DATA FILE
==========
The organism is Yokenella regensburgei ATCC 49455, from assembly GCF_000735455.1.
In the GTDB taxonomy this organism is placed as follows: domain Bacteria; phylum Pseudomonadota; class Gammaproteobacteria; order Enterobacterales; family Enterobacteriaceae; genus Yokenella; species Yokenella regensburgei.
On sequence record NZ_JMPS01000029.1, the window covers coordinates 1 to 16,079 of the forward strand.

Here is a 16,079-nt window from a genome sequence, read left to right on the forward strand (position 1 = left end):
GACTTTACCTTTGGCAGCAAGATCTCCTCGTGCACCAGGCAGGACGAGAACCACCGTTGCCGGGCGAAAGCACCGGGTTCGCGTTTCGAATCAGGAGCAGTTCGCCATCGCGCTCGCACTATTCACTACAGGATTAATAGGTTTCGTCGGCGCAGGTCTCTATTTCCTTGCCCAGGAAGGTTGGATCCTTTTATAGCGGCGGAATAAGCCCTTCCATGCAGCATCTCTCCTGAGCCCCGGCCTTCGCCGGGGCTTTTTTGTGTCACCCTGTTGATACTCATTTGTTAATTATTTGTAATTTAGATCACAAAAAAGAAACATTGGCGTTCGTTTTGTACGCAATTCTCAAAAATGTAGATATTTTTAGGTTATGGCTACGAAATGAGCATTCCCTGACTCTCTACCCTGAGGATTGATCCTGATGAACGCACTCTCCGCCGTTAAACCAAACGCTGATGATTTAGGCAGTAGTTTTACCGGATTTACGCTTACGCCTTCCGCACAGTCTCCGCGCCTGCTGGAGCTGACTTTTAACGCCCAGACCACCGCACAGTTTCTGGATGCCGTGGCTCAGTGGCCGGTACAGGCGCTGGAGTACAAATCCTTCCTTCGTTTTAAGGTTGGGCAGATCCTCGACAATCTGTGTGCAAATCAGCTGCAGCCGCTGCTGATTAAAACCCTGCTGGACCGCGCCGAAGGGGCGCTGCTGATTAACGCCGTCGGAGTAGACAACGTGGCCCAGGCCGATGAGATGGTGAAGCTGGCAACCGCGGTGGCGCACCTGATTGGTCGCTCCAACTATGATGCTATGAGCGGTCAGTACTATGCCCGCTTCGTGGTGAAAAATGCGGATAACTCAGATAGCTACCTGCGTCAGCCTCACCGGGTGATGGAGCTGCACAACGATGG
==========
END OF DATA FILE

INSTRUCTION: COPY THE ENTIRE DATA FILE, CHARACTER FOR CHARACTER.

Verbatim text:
The organism is Yokenella regensburgei ATCC 49455, from assembly GCF_000735455.1.
In the GTDB taxonomy this organism is placed as follows: domain Bacteria; phylum Pseudomonadota; class Gammaproteobacteria; order Enterobacterales; family Enterobacteriaceae; genus Yokenella; species Yokenella regensburgei.
On sequence record NZ_JMPS01000029.1, the window covers coordinates 1 to 16,079 of the forward strand.

Here is a 16,079-nt window from a genome sequence, read left to right on the forward strand (position 1 = left end):
GACTTTACCTTTGGCAGCAAGATCTCCTCGTGCACCAGGCAGGACGAGAACCACCGTTGCCGGGCGAAAGCACCGGGTTCGCGTTTCGAATCAGGAGCAGTTCGCCATCGCGCTCGCACTATTCACTACAGGATTAATAGGTTTCGTCGGCGCAGGTCTCTATTTCCTTGCCCAGGAAGGTTGGATCCTTTTATAGCGGCGGAATAAGCCCTTCCATGCAGCATCTCTCCTGAGCCCCGGCCTTCGCCGGGGCTTTTTTGTGTCACCCTGTTGATACTCATTTGTTAATTATTTGTAATTTAGATCACAAAAAAGAAACATTGGCGTTCGTTTTGTACGCAATTCTCAAAAATGTAGATATTTTTAGGTTATGGCTACGAAATGAGCATTCCCTGACTCTCTACCCTGAGGATTGATCCTGATGAACGCACTCTCCGCCGTTAAACCAAACGCTGATGATTTAGGCAGTAGTTTTACCGGATTTACGCTTACGCCTTCCGCACAGTCTCCGCGCCTGCTGGAGCTGACTTTTAACGCCCAGACCACCGCACAGTTTCTGGATGCCGTGGCTCAGTGGCCGGTACAGGCGCTGGAGTACAAATCCTTCCTTCGTTTTAAGGTTGGGCAGATCCTCGACAATCTGTGTGCAAATCAGCTGCAGCCGCTGCTGATTAAAACCCTGCTGGACCGCGCCGAAGGGGCGCTGCTGATTAACGCCGTCGGAGTAGACAACGTGGCCCAGGCCGATGAGATGGTGAAGCTGGCAACCGCGGTGGCGCACCTGATTGGTCGCTCCAACTATGATGCTATGAGCGGTCAGTACTATGCCCGCTTCGTGGTGAAAAATGCGGATAACTCAGATAGCTACCTGCGTCAGCCTCACCGGGTGATGGAGCTGCACAACGATGG